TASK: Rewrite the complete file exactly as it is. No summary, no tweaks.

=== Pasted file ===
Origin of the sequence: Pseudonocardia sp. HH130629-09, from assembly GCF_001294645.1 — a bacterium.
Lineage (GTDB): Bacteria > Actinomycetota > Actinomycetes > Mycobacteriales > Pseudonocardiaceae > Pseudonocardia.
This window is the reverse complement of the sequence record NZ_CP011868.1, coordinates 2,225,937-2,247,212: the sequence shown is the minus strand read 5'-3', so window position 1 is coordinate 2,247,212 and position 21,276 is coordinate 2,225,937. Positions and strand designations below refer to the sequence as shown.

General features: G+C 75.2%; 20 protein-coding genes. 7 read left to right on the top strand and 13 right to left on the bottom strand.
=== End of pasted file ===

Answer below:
Origin of the sequence: Pseudonocardia sp. HH130629-09, from assembly GCF_001294645.1 — a bacterium.
Lineage (GTDB): Bacteria > Actinomycetota > Actinomycetes > Mycobacteriales > Pseudonocardiaceae > Pseudonocardia.
This window is the reverse complement of the sequence record NZ_CP011868.1, coordinates 2,225,937-2,247,212: the sequence shown is the minus strand read 5'-3', so window position 1 is coordinate 2,247,212 and position 21,276 is coordinate 2,225,937. Positions and strand designations below refer to the sequence as shown.

General features: G+C 75.2%; 20 protein-coding genes. 7 read left to right on the top strand and 13 right to left on the bottom strand.